Missed the attachment in 2018-03-doc 2. Here's my try to solve it. Hope it works
Corporate groups: bringing insolvency law and corporate law together
Below the text of an editorial, to appear in the first issue of 2018 of European Company Law (a Kluwer Law International journal).
Corporate groups are an ensemble of companies that act in concert. From an economic perspective, they represent one enterprise and an efficient administration of insolvency proceedings related to companies belonging to the same group. Treating them as one could possibly minimize costs and loss of time, minimize losses for creditors, employers and shareholders, and maximise the groups’ value if the group could still be treated as one enterprise. Unfortunately, national insolvency laws applicable in the EU as well as international proposals are based on the central principle of insolvency law, generally being the principle of the 5 one’s: one insolvent debtor, one estate, one insolvency proceeding, one court and one insolvency office holder. How to bring these 5 one’s in line with economic reality?
On a European level the Insolvency Regulation (Recast), since June 2017, contains rules on insolvent corporate groups which means that any amendment requires the European lawmaker to act. In a future revision of the Regulation, but also when implementing national rules for insolvent corporate groups, the following step by step approach is recommended. These steps relate to (i) communication and cooperation between proceedings, (ii) procedural consolidation, and (iii) substantial consolidation.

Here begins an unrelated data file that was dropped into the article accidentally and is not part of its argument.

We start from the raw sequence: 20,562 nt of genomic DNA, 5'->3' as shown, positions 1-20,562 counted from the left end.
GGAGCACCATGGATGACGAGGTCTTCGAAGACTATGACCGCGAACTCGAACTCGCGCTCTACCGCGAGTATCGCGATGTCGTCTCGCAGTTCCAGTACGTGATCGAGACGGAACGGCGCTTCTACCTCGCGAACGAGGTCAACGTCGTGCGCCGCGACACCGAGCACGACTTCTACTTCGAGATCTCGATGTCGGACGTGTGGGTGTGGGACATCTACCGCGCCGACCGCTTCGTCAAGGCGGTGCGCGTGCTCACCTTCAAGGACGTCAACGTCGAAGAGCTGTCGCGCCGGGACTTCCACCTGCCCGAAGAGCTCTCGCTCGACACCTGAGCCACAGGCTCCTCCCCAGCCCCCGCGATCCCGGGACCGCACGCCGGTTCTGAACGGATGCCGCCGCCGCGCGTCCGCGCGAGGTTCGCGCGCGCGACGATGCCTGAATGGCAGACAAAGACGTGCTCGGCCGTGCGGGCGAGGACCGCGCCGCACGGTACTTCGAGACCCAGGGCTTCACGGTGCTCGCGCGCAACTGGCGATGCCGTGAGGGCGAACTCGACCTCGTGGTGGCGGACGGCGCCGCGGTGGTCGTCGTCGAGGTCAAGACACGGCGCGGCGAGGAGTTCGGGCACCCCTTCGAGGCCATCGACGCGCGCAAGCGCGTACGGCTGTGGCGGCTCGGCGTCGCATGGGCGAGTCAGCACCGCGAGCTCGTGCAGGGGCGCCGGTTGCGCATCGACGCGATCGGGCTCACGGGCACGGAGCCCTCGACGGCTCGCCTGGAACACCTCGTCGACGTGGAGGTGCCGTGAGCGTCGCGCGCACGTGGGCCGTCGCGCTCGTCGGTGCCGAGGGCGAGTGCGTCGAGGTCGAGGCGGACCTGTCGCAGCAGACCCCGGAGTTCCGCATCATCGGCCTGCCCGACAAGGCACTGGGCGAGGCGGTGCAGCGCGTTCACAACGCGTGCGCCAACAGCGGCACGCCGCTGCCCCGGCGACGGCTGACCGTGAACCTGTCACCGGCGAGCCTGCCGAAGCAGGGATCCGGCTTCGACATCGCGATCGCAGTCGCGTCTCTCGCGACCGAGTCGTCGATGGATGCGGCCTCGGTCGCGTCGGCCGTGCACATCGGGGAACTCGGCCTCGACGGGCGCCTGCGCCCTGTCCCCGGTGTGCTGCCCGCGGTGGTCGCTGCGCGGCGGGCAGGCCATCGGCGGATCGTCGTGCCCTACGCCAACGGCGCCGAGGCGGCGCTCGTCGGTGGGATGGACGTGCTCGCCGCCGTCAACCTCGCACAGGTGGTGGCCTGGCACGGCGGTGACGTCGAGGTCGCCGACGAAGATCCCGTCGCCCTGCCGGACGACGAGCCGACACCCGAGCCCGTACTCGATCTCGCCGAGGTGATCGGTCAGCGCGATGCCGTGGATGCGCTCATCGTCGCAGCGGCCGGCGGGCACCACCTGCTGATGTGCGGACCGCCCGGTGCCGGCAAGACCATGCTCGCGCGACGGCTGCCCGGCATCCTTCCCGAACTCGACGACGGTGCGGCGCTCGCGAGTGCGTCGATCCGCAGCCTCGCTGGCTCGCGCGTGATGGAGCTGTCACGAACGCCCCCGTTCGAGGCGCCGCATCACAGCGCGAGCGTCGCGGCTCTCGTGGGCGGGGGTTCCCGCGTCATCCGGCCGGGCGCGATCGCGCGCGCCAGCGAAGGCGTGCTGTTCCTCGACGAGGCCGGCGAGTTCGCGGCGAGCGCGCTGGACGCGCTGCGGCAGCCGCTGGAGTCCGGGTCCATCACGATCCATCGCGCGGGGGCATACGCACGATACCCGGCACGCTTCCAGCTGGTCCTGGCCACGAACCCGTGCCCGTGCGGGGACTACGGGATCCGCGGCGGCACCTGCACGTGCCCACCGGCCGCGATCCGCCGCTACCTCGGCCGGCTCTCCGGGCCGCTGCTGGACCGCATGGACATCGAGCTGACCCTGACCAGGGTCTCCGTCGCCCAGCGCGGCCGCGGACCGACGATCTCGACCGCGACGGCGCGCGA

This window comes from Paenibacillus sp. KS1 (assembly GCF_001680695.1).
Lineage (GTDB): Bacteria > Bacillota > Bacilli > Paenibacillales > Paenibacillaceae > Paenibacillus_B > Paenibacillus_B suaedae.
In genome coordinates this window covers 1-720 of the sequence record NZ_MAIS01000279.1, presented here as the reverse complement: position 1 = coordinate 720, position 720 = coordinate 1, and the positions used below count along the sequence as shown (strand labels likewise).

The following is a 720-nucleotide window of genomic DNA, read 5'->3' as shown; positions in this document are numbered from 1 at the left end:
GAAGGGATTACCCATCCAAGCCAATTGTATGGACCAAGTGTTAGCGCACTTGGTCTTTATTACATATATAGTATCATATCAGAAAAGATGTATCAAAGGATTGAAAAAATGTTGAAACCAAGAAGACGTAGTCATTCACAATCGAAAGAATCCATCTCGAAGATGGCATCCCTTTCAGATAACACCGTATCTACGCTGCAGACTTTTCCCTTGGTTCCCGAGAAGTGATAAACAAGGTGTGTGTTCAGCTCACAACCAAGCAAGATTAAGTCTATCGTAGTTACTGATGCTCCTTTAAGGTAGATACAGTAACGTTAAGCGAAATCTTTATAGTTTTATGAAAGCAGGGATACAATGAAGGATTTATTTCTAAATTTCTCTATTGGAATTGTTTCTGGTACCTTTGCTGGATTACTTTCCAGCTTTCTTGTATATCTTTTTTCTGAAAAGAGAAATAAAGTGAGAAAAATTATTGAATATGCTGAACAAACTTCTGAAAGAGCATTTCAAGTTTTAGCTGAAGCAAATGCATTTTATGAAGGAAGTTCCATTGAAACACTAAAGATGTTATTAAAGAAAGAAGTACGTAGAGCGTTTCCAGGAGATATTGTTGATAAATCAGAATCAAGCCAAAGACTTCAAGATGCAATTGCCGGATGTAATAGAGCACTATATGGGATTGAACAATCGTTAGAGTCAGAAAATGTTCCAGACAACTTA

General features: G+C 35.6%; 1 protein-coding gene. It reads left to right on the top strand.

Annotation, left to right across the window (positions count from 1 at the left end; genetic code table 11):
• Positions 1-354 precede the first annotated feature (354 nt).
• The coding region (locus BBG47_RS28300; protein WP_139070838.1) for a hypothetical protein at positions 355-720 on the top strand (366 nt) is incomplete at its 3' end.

First, the European and national legislators should ensure that insolvency practitioners and courts are guided by the principles and guidelines set out in the Communication and Cooperation Guidelines for Cross-Border Insolvency Guidelines of 2007 (‘CoCo Guidelines’), the EU Cross-Border Insolvency Court-to-Court Cooperation Principles of 2015 (‘EU JudgeCo Principles’), which include EU Cross-Border Insolvency Court-to-Court Communications Guidelines (‘EU JudgeCo Guidelines’). Communication and cooperation may take any form, including the conclusion of protocols. Such a protocol should include clauses regarding notices, the right of insolvency practitioners, creditors or other stakeholders to appear, access to data and information among insolvency practitioners, communication among committees, asset preservation, claim including specific rules for intercompany claims, submission of a restructuring plan of a liquidation plan, amendment of the protocol and the incorporation of the CoCo Guidelines, the EU JudgeCo Principles and EU JudgeCo Guidelines by reference and form part of this protocol in whatever form they are formally adopted by each court, in whole or in part and with or without modifications, if any, with the addition of a clause providing that where there is any discrepancy between the protocol and these principles and guidelines the protocol shall prevail. In addition, the European and national legislators should mandate courts and insolvency practitioners to communicate and cooperate in international cases that do not fall under the application of the Insolvency Regulation (Recast) providing rules analogous to the CoCo Guidelines, the EU JudgeCo Principles and EU JudgeCo Guidelines. The fact the Insolvency Regulation (Recast) does not apply should not preclude insolvency practitioners and courts in relevant third country jurisdiction from communicating and cooperating with their respective counterparts to the extent that such communication or cooperation is compatible with the national laws of any such third country jurisdiction. Finally, the European and national legislators should ensure the efficiency of group coordination proceedings under the Insolvency Regulation (recast). For the (non-binding) documents mentioned, see http://www.tri-leiden.eu/.